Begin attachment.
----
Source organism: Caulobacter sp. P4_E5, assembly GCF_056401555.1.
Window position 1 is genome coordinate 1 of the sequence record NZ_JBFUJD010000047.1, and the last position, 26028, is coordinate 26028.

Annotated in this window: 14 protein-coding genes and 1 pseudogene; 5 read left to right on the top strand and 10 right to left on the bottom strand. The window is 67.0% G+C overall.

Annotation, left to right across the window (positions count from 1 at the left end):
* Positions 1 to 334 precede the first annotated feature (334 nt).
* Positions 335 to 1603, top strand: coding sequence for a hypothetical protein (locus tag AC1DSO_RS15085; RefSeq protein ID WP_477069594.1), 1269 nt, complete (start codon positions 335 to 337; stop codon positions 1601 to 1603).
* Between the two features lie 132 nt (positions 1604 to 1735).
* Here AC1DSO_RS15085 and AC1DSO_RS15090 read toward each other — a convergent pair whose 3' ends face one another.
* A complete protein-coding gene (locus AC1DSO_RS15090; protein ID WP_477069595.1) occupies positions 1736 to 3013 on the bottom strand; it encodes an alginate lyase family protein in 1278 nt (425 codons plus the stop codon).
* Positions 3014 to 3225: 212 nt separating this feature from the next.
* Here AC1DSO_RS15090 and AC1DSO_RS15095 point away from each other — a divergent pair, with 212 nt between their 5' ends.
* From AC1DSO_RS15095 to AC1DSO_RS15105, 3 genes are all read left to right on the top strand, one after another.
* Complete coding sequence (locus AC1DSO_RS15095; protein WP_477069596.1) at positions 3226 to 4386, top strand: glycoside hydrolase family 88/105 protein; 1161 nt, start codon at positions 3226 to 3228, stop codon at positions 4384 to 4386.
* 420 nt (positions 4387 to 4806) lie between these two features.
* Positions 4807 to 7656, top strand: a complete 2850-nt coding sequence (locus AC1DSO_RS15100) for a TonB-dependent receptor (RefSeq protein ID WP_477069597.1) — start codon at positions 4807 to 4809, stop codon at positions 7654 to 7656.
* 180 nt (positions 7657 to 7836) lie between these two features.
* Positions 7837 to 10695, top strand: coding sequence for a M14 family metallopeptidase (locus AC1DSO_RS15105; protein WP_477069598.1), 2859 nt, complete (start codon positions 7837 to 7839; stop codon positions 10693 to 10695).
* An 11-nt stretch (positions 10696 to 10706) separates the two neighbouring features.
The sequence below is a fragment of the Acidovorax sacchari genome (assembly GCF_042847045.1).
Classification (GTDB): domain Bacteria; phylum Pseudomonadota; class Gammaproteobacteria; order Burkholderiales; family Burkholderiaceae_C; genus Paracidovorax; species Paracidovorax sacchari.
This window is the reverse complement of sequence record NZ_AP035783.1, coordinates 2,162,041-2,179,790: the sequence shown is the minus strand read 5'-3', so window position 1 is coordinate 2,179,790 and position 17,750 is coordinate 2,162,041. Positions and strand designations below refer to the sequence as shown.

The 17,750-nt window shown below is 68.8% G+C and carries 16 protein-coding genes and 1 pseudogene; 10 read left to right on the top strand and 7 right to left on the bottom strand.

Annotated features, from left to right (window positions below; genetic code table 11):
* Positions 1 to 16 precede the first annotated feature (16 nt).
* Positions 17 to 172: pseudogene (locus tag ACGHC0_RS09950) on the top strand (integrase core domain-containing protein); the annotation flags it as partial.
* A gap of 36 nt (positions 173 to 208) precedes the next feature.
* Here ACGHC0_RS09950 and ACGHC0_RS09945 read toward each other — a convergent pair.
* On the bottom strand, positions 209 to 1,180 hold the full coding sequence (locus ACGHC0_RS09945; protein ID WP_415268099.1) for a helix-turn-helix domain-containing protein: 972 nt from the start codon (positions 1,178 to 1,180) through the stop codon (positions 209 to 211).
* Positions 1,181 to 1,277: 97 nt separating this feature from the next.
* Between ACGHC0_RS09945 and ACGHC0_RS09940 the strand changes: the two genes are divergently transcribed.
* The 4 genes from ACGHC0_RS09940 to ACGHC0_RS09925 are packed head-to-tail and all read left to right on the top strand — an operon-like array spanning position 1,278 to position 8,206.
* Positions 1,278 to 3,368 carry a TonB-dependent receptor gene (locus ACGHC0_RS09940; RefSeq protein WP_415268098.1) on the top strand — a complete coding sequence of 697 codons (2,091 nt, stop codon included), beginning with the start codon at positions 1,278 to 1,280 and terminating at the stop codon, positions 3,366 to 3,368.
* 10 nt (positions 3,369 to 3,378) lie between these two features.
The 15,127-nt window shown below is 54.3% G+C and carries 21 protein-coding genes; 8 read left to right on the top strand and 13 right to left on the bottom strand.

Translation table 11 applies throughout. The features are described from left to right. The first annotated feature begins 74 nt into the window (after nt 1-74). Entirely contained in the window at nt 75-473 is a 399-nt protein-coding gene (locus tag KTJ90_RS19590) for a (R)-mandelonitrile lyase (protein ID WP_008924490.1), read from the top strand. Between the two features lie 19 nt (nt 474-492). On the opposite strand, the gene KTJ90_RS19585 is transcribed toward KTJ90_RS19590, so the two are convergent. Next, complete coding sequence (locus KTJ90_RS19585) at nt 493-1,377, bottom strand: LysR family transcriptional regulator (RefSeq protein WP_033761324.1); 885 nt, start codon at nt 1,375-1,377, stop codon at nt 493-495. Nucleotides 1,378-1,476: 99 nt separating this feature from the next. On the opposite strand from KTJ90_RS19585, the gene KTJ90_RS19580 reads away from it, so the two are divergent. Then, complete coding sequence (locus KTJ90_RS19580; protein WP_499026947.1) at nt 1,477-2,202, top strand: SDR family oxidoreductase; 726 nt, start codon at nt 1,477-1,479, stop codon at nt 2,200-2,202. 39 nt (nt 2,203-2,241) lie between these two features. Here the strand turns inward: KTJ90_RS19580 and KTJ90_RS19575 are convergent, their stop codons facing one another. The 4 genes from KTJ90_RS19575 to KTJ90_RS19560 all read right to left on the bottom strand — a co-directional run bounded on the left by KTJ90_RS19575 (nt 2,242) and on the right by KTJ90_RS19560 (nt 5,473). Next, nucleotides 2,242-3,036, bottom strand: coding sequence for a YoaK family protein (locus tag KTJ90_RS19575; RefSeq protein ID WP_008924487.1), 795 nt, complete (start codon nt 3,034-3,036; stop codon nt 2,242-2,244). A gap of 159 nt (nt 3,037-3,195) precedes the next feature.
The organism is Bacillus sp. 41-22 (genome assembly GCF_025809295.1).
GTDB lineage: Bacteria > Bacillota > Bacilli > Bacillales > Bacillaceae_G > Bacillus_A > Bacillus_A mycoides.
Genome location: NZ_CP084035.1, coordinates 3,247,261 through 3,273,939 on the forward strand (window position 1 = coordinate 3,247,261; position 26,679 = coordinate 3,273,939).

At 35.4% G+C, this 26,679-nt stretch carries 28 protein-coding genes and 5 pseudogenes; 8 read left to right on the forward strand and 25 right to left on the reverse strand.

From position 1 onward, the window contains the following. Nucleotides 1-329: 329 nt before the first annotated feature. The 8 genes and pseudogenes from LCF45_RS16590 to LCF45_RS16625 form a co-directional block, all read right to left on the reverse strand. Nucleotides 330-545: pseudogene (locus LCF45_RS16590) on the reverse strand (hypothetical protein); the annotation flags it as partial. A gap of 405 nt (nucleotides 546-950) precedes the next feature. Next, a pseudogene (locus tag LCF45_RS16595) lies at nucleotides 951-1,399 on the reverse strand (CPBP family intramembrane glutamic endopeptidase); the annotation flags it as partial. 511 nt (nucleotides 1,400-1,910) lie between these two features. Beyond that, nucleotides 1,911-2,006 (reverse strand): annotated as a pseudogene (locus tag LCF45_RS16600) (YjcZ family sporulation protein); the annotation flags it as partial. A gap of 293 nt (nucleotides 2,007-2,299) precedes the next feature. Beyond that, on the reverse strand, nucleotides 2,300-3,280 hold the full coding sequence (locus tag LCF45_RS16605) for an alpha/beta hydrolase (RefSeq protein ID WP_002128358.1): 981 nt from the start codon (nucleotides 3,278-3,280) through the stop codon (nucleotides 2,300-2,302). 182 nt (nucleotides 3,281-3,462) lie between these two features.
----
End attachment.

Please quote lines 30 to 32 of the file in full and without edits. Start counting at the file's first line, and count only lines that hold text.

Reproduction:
* Between ACGHC0_RS09945 and ACGHC0_RS09940 the strand changes: the two genes are divergently transcribed.
* The 4 genes from ACGHC0_RS09940 to ACGHC0_RS09925 are packed head-to-tail and all read left to right on the top strand — an operon-like array spanning position 1,278 to position 8,206.
* Positions 1,278 to 3,368 carry a TonB-dependent receptor gene (locus ACGHC0_RS09940; RefSeq protein WP_415268098.1) on the top strand — a complete coding sequence of 697 codons (2,091 nt, stop codon included), beginning with the start codon at positions 1,278 to 1,280 and terminating at the stop codon, positions 3,366 to 3,368.